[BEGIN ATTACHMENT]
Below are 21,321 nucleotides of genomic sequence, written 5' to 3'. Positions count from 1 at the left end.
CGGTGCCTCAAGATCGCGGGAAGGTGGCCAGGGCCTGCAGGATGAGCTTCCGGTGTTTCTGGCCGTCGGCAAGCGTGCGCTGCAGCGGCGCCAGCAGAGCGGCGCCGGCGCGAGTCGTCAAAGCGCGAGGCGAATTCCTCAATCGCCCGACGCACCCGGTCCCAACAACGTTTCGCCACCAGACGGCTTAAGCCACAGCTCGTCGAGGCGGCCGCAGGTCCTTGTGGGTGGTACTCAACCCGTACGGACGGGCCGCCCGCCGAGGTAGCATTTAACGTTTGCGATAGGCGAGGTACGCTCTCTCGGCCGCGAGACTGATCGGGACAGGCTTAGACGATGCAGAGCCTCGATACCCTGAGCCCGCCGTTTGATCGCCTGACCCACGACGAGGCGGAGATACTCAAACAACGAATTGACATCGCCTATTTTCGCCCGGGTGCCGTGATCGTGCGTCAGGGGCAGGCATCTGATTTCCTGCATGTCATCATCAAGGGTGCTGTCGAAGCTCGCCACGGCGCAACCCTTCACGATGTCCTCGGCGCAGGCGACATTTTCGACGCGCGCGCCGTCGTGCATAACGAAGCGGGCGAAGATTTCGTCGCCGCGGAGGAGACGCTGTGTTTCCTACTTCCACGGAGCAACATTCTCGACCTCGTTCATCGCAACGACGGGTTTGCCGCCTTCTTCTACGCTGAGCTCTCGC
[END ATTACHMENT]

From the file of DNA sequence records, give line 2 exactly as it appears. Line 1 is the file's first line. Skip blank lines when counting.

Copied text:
CGGTGCCTCAAGATCGCGGGAAGGTGGCCAGGGCCTGCAGGATGAGCTTCCGGTGTTTCTGGCCGTCGGCAAGCGTGCGCTGCAGCGGCGCCAGCAGAGCGGCGCCGGCGCGAGTCGTCAAAGCGCGAGGCGAATTCCTCAATCGCCCGACGCACCCGGTCCCAACAACGTTTCGCCACCAGACGGCTTAAGCCACAGCTCGTCGAGGCGGCCGCAGGTCCTTGTGGGTGGTACTCAACCCGTACGGACGGGCCGCCCGCCGAGGTAGCATTTAACGTTTGCGATAGGCGAGGTACGCTCTCTCGGCCGCGAGACTGATCGGGACAGGCTTAGACGATGCAGAGCCTCGATACCCTGAGCCCGCCGTTTGATCGCCTGACCCACGACGAGGCGGAGATACTCAAACAACGAATTGACATCGCCTATTTTCGCCCGGGTGCCGTGATCGTGCGTCAGGGGCAGGCATCTGATTTCCTGCATGTCATCATCAAGGGTGCTGTCGAAGCTCGCCACGGCGCAACCCTTCACGATGTCCTCGGCGCAGGCGACATTTTCGACGCGCGCGCCGTCGTGCATAACGAAGCGGGCGAAGATTTCGTCGCCGCGGAGGAGACGCTGTGTTTCCTACTTCCACGGAGCAACATTCTCGACCTCGTTCATCGCAACGACGGGTTTGCCGCCTTCTTCTACGCTGAGCTCTCGC